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"Goodness" and Allyship

Written by: Lynne-Marie Shea

As a therapist working with youth who have challenges regulating their emotions and impulses, I often hear youth tell me that they “want to be good.” This has become one of my sticking points as a therapist. I always stop the person here and remind them that they’re already good, that they’re always good. I point out that our work together isn’t designed to create goodness within them but rather to develop strategies that allow them to more effectively live in line with the goodness that is inherent to who they are.

I insist on the truth of inherent goodness to any kid who frames goodness as something they have to work toward, because I wholeheartedly believe this to be true. As I do my work for racial justice, though, I find that one of my most limiting factors is my lingering desire to use this work as a way to “be good.” I stall my work and drift into allyship that is more performative than productive because I am framing the work in my head as something that I need to do to “be good” instead of as something that is my responsibility because of my inherent goodness. I often question my “success” in my allyship and reduce this dynamic, lifelong process to something that can simply be achieved-- a box that can be checked off and looked to in affirmation of my goodness. In reality, though, allyship is the manifestation of my goodness: a process of ongoing personal transformation made possible by challenging the ways in which I have been socialized to think and to act that happens when no one is looking.

Of course I am good, just like everyone else is. The difference, though, is that my skin color and able body (among other things) make it so that the only person regularly questioning my value is me. The systems that have asked me to constantly question my own worth benefit from my doing so because the more I focus on myself, on being good enough, the less energy I have to question and dismantle these systems. The more I worry that I might not be meeting some kind of standard of goodness, the less willing I am to give up the advantages these systems afford me for fear that I might fall even shorter of the mark they have taught me to believe I am never really meeting. Racial justice work cannot make me good, because I already am. This work, however, can and should remind me that my goodness is no better than anyone else’s and that it is my responsibility to work for a society in which that truth is understood and lived out.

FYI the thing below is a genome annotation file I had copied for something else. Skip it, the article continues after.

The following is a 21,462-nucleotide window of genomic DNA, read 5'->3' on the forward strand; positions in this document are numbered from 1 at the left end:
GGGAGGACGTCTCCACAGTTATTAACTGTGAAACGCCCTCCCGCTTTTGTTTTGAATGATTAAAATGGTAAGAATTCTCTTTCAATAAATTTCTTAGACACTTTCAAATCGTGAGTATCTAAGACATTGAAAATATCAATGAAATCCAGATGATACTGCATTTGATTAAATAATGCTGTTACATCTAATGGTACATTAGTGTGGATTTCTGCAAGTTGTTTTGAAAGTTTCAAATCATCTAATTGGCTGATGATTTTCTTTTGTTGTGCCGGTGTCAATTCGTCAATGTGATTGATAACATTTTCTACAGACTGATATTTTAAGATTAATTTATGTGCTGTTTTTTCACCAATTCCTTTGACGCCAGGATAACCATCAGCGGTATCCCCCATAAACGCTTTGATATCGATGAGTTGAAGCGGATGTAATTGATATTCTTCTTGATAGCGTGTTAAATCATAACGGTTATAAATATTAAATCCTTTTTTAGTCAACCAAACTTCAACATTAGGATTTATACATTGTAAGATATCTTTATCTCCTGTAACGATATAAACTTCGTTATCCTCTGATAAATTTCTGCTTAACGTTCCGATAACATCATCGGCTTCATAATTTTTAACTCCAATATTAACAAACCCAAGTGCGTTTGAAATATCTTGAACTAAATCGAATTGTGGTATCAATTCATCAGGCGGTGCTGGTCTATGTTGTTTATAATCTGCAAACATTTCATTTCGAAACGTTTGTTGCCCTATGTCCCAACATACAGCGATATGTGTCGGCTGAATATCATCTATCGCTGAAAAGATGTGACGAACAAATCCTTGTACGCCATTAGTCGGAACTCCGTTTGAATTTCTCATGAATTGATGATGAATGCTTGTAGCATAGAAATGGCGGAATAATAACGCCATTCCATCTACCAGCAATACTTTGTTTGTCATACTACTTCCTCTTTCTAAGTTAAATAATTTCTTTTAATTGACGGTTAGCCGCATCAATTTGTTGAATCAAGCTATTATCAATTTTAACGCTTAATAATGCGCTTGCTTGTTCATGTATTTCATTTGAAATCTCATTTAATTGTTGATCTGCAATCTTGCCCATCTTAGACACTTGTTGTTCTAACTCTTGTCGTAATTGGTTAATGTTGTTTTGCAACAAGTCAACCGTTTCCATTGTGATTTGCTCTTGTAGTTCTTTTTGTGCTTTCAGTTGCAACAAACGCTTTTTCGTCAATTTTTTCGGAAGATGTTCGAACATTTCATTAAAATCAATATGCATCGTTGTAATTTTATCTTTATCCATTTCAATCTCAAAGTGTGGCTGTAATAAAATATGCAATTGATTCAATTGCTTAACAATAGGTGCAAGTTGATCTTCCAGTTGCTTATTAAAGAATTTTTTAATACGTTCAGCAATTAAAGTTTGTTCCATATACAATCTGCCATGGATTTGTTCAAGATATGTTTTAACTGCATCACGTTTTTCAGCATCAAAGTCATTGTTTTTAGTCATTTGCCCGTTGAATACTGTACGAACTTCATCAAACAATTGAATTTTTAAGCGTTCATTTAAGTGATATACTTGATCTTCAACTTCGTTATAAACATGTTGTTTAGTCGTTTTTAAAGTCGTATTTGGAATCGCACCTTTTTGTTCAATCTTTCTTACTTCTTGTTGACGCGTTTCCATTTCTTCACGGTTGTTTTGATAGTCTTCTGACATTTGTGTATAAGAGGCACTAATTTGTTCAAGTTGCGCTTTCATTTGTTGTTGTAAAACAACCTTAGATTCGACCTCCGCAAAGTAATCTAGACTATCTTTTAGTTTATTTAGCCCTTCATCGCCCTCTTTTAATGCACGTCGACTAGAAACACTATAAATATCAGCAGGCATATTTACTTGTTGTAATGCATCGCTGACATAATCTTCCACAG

For more thoughts on using experiences of being called out to enhance anti-racism work check out (and support the amazing work of) @mariebeech and for some ideas on steps to non-optical allyship check out @mireillecharper

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